Solid performances from this basically unheralded cast.
This movie seems to have too much style and not enough substance.
The Covenant is an interesting if not totally original tale of 4 teenagers with a secret power. The power between them is so strong that if they use it too much, it not only hurts their enemies but also each other. They do their best to keep this all in check but when a new player comes into the circle (who also happens to have the same power), suddenly the balance gets shifted and these teenagers have got to grow up quick in what is the fight for their lives. This film stars Steven Strait as Caleb, who is essentially the leader of Pogue (Tyler Kitsch), Tyler (Chase Crawford) and Reid (Toby Hemingway). Chase (Sebastian Stan) is the one upsets the order between both them and everyone else in their lives.
Director Renny Harlin has gone out of his way to infuse this movie with an old fashioned moodiness. As such, The Covenant plays like many of the gothic, horror films from the past.
Renny Harlin takes us through the creation of this movie, what he was trying to achieve in certain scenes, the use of light, the hipness of the characters, and everything else. What I like about listening to his commentary tracks (he's done them for a lot of the DVDs that I have listened to), is that he makes everything seem so simple. He is also very upfront and honest, and even though the answers might be unoriginal, coming from his Scandinavian inflected tongue they sound highly inspired. I would suggest that wannabe filmmakers check out what is being offered here. What's interesting to me here is listening to the Harlin talk about this horror flick, and knowing that he's the same guy who directed A Nightmare on Elm Street 4: The Dream Master. I try to draw some parallels but it ain't really happening. Guess that's just my inner fan speaking.
Behind the Scenes
Titled Breaking the Silence: Exposing the Covenant, this is a "making of" that explores this film's creation. Nothing too special is talked here, and since a lot of people probably won't know a lot of these actors, I could certainly see them skipping past this section. At the very least this is worth a look because we get to see some on the set footage, and I feel that that gives a small insight into this film's overall existence and style.
Widescreen. The look of this movie, when Harlin just lets the story breathe, is what really grabbed my attention. I liked the almost desaturated color tones that this film had. It felt like I was watching a movie from the 1940s or 1950s at times. As I didn't see this movie in the theater, I really can't say how different it did or didn't look. I will say that it looked a lot different than many of the other teen horror films, and in a lot of ways it seems that Harlin has gone out of his way to make this film not be one of those.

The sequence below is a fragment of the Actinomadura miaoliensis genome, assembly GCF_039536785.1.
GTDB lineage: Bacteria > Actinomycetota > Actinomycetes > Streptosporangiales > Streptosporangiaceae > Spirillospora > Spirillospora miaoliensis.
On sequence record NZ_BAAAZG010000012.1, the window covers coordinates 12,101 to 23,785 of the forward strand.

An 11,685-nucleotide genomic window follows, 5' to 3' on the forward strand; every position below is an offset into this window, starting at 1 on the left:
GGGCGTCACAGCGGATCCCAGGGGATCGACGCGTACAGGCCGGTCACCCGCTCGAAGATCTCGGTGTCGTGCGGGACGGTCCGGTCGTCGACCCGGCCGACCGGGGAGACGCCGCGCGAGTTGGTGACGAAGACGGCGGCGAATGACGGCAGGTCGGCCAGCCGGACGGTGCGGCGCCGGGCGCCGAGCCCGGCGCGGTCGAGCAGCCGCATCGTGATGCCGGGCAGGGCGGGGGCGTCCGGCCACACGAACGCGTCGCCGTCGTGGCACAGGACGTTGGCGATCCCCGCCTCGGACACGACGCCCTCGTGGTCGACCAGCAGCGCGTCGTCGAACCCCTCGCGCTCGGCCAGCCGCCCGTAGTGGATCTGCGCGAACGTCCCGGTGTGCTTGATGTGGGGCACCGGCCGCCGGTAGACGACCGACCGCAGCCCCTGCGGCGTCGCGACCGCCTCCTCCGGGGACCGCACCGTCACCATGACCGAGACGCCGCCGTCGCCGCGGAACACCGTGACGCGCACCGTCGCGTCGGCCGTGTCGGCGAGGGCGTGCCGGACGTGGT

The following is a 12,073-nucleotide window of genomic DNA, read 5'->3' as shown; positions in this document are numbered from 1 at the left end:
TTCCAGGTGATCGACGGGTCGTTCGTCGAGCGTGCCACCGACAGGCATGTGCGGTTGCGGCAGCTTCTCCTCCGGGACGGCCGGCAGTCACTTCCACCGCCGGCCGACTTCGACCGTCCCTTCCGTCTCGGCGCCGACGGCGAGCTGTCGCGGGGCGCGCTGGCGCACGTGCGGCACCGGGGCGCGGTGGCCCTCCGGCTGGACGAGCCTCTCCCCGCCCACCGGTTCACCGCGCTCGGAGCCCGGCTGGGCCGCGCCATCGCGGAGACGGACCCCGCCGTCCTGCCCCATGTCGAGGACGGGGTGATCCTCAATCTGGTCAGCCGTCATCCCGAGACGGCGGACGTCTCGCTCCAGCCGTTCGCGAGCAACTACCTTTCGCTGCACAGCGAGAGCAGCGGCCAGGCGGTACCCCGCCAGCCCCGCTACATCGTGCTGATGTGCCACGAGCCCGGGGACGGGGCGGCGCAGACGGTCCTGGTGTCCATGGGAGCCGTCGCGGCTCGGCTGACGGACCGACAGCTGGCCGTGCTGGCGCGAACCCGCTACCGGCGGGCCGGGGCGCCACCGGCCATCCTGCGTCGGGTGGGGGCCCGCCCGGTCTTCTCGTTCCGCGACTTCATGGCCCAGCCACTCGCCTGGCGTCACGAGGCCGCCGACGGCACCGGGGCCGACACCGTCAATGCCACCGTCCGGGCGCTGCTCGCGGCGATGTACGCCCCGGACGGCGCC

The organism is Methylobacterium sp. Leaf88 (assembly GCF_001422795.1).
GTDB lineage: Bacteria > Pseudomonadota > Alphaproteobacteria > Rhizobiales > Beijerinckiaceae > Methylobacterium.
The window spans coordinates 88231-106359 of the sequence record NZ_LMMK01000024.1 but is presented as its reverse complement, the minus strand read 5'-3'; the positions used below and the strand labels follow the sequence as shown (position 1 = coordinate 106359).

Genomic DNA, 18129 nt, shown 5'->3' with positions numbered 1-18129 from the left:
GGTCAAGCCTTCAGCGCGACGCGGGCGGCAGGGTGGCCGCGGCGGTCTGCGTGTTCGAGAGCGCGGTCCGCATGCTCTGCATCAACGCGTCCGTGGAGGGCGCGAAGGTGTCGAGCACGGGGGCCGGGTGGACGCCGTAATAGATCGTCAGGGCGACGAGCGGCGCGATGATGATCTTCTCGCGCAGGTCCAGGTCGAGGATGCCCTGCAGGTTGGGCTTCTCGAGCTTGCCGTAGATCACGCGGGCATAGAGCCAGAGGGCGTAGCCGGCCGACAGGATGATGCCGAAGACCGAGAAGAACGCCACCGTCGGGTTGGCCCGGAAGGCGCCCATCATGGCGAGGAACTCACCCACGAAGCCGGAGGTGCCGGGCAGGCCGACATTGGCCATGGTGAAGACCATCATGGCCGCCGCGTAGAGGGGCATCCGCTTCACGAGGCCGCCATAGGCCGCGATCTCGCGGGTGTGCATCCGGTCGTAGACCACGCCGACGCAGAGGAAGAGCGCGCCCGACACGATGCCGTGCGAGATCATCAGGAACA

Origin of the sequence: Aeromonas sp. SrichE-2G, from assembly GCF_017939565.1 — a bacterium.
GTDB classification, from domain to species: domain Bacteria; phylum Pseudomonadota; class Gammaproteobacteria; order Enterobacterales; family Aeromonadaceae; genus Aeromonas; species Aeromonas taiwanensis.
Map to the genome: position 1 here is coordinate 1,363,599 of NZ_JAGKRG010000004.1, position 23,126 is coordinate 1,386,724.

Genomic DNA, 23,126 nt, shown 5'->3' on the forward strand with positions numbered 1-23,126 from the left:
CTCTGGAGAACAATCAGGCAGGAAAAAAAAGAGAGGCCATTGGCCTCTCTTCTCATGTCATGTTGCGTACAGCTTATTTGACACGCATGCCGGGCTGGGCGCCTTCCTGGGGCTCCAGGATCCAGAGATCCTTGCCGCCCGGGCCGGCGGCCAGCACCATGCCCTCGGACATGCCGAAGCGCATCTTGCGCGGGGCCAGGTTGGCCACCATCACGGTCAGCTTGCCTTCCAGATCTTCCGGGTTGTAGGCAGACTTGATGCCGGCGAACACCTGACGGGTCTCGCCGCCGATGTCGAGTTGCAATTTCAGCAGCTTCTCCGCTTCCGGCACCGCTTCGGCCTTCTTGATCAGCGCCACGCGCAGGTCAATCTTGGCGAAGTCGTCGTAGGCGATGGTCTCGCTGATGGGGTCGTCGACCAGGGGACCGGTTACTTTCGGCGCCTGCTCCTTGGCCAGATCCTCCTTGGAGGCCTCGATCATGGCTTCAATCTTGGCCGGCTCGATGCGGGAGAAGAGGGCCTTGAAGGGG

Dolby Digital. The audio on this DVD is very rich and full. In all honesty I wouldn't expect anything less from a Sony release. That company is very much on the cutting edge of all different kinds of technology, so I would be surprised if a Sony release ever got rated badly in this section. I will say that I think the way to go with this DVD is to utilize a surround sound system, as well maybe even watch it on Blu-ray if you have the capability. I have a feeling that when we look back at all these formats, we are going to see Sony as the company who really helped push the whole next generation experience up a notch.
Steven Strait seems to lead The Covenant on this blue and gray black cover. Below them, is a shot of Straight and Stan engaged in battle. The back portion gives us some pictures from the film, a description of what this movie is about, a Special Features listing, and system specs. I was honestly surprised at the lack of bells and whistles for this release, considering that the film was made for $20 million and worldwide it grossed double that. Oh well, I am sure that Sony has some rerelease plans up their sleeve.
While I liked The Covenant and thought that this new cast of "lost boys" brought a lot of freshness to the material, I think that Renny Harlin might have overplayed his hand a little bit. He is such a big proponent of talking about how today's audience is so sophisticated that they would have a problem seeing a movie told in the film language of years ago. I personally think that this makes his movies suffer, especially the horror films, because so much of the fear is telegraphed. When a horror movie has too much cutting, and too many quick scenes, it calls attention to the very fact that you are watching a movie. This is so detrimental because it essentially disqualifies the use of horror as a device.
Ultimately, I think that The Covenant works because we have a cast that isn't too familiar, yet the story they are involved in is compelling. I just wish there was more of it to go around.
The Covenant was released September 8, 2006.